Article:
Spinal cord injury (SCI) is a devastating condition with a complex pathophysiology and there are no therapies available currently to a restore the lost neurological functions. Following a SCI, astrocytes at the site of injury become reactive and exhibit a neurotoxic (A1) phenotype, which exacerbate the neuronal death caused by the injury. In addition, the glial scar formed after SCI, which is composed primarily of reactive astrocytes, acts as a chemical and physical barrier to subsequent axonal regeneration. Biomaterials, specifically electrospun fibers, induce a migratory phenotype of astrocytes and promote regeneration of axons following acute SCI in preclinical models. However, till recently, no one has examined the potential of electrospun fibers or biomaterials in general to modulate the neurotoxic (A1) or neuroprotective (A2) reactive phenotypes of astrocytes.
Neural tissue engineering is a newly emerging field that combines biomaterials, stem cells, and chemical and physical cues to produce engineered structures with the ultimate goal of replacing/repairing in vivo brain and spinal cord tissues. There has been extensive advancement in the development of various biomaterial scaffolds into nerve guidance channels or hydrogels that more effectively stimulate spinal cord tissue regeneration. For instance, Professor Ryan Gilbert and colleagues from Rensselaer Polytechnic Institute previously showed that aligned Poly-L-lactic acid (PLLA) fiber conduits support the ingrowth and migration of astrocytes when implanted into an acute rat model of complete transection SCI. Nonetheless, there is still need for further research in order to ascertain the potential of biomaterials, including electrospun fibers, for neural tissue engineering applications such as understanding their potential in modulating the phenotype of astrocytes, the homeostatic regulators of the central nervous system.. With this in mind, a new study by Rensselaer Polytechnic Institute researchers: Dr. Manoj Gottipati, Dr. Anthony D’Amato, Dr. Alexis Ziemba and led by Professor Ryan Gilbert, in collaboration with Professor Phillip Popovich at the Ohio State University examined the ability of electrospun PLLA microfibers to influence the expression of A1/A2-specific astrocyte markers in culture. Their work is currently published in the research journal, Acta Biomaterialia.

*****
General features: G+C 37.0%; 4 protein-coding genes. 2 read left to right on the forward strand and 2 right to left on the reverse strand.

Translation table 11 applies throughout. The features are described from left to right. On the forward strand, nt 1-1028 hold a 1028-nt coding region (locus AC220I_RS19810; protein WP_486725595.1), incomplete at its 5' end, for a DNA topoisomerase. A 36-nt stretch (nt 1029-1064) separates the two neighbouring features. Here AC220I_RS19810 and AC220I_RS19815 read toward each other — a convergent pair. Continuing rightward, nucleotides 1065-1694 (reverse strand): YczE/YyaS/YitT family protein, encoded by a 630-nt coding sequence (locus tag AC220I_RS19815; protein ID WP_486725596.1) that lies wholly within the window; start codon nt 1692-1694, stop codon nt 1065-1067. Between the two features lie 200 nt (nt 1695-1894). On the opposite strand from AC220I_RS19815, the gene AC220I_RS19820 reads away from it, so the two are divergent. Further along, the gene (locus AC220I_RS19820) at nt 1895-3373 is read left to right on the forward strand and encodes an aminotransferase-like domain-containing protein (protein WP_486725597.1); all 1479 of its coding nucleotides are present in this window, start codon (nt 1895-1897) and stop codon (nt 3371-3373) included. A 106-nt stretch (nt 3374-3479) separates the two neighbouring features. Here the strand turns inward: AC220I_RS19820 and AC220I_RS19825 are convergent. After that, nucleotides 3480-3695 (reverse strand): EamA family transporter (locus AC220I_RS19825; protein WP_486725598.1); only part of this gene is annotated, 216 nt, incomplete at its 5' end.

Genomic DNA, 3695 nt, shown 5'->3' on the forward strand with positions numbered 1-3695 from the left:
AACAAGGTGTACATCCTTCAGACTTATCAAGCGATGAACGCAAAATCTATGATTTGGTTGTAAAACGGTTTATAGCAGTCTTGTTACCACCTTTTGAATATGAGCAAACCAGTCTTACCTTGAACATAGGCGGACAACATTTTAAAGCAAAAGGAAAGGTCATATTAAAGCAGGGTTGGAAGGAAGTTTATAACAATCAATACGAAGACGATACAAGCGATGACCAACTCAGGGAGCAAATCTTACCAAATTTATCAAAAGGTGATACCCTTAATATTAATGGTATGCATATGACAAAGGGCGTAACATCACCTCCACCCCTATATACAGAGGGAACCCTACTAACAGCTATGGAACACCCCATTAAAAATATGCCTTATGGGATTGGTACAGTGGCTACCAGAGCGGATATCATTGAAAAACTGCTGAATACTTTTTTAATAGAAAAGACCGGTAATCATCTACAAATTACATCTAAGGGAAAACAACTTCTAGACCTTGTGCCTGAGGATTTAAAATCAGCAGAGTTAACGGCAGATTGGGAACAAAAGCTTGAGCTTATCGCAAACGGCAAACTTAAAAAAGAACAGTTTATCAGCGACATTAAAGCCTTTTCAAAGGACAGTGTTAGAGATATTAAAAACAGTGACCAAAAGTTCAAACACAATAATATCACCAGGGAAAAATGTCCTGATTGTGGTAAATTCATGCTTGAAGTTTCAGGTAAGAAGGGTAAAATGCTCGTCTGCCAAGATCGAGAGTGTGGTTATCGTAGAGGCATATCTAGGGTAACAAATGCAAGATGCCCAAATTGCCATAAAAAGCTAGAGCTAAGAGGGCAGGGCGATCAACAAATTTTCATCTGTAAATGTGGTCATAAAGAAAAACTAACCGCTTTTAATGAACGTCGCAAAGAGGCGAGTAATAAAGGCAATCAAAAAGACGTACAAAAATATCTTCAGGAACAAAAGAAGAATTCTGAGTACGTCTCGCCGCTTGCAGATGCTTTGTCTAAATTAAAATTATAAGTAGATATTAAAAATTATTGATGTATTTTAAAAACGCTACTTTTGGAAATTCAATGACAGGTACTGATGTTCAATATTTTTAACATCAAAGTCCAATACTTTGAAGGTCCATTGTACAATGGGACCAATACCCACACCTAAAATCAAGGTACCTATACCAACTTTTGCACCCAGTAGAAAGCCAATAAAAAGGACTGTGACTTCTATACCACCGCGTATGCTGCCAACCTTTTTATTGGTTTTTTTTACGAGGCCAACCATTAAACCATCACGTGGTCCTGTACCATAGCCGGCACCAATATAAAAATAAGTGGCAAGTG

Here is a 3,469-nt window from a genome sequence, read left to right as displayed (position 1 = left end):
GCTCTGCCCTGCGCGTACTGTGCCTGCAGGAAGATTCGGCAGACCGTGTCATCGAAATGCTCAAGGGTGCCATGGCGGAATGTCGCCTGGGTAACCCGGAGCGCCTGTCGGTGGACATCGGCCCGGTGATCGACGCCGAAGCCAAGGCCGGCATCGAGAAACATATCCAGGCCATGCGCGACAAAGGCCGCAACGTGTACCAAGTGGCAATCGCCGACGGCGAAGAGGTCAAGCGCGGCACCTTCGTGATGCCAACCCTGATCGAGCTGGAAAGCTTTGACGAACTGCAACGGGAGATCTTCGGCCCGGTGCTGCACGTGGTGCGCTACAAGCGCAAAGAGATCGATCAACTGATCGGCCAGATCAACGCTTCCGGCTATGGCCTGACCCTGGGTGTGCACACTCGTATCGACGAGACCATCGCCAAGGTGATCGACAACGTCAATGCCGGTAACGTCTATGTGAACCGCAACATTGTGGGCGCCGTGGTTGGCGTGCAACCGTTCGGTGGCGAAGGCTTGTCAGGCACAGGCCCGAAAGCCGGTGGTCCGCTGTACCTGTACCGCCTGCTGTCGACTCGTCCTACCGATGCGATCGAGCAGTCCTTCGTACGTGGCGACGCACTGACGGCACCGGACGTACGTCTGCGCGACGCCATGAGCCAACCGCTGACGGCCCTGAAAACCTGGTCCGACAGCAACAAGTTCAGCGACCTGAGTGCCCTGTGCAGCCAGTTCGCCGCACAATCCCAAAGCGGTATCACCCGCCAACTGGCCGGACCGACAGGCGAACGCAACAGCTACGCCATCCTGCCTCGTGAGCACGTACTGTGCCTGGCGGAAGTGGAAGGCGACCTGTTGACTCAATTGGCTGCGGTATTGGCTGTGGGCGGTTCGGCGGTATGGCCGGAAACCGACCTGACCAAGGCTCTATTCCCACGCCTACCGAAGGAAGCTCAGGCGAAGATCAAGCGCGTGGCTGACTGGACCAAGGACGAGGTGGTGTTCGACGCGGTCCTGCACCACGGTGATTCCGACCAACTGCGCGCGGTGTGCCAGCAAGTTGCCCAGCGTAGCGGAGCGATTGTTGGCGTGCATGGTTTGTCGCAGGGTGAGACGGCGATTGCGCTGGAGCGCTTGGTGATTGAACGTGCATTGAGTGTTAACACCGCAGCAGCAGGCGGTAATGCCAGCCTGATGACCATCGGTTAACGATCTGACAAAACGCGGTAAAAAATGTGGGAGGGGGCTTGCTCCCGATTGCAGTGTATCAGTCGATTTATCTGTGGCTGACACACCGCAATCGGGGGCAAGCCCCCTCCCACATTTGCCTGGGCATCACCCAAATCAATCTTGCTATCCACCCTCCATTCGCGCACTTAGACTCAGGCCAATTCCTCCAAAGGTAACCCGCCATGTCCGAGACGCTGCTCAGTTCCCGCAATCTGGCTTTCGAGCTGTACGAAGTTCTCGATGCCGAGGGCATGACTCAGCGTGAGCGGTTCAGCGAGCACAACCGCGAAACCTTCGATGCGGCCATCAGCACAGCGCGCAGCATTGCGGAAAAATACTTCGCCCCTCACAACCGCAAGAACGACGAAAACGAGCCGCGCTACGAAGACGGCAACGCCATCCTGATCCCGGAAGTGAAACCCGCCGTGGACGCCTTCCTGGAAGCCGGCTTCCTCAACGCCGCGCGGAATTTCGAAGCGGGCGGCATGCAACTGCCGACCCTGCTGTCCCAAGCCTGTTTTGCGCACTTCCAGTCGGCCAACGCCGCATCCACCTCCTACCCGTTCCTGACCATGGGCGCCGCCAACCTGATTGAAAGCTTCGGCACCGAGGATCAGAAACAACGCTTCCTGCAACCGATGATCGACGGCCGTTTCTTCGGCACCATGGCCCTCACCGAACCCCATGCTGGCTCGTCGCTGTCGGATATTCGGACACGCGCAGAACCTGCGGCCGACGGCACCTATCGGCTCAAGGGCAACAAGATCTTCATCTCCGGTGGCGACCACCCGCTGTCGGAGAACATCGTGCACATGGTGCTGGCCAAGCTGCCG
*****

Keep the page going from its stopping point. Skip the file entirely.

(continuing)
In their approach, naïve rat spinal cord astrocytes or astrocytes primed towards the neurotoxic (A1) phenotype were cultured on fibrous scaffolds for the purposes of investigating the changes in astrocytic reactivity in response to aligned PLLA microfibers. To that end, gene expression analysis of the pan-reactive astrocyte makers (GFAP, Lcn2, SerpinA3), A1-specific markers (H2-D1, SerpinG1), and A2-specific makers (Emp1, S100a10) was done using quantitative polymerase chain reaction to elucidate the fiber-induced changes in astrocytic phenotype.
The authors found that the electrospun fibers increased the expression of the pan-reactive and A1-specific markers, demonstrating the ability of fibrous materials to induce a mild neurotoxic phenotype in astrocytes. However, when naïve or activated astrocytes were cultured on fibers in the presence of the anti-inflammatory cytokine transforming growth factor β3 (TGFβ3), the expression of A1-specific markers was greatly reduced, which in turn improved neuronal survival in culture.
In summary, the study demonstrated PLLA fibers to be highly biocompatible, and that the spinal cord astrocytes respond to their surface topography in culture. However, the PLLA fibers were seen to cause a mild increase in the neurotoxic response of the astrocytes; a drawback that could be alleviated by the inclusion of the anti-inflammatory cytokine, TGFβ3. To date there are no effective treatments that can regenerate the spinal cord after injury. Although there have been significant preclinical advances in bioengineering and regenerative medicine over the last decade, these have not translated into effective clinical therapies for spinal cord injury. In a statement to Advances in Engineering, Professor Ryan Gilbert explained that their findings clearly showed the potential of a combination of PLLA fibers and TGFβ3 as a translatable therapy to modulate the reactive astrocytic response and promote tissue repair following a spinal cord injury.
Manoj K. Gottipati, Anthony R. D’Amato, Alexis M. Ziemba, Phillip G. Popovich, Ryan J. Gilbert. TGFβ3 is neuroprotective and alleviates the neurotoxic response induced by aligned poly-l-lactic acid fibers on naïve and activated primary astrocytes. Acta Biomaterialia; Volume117 (2020) page 273–282.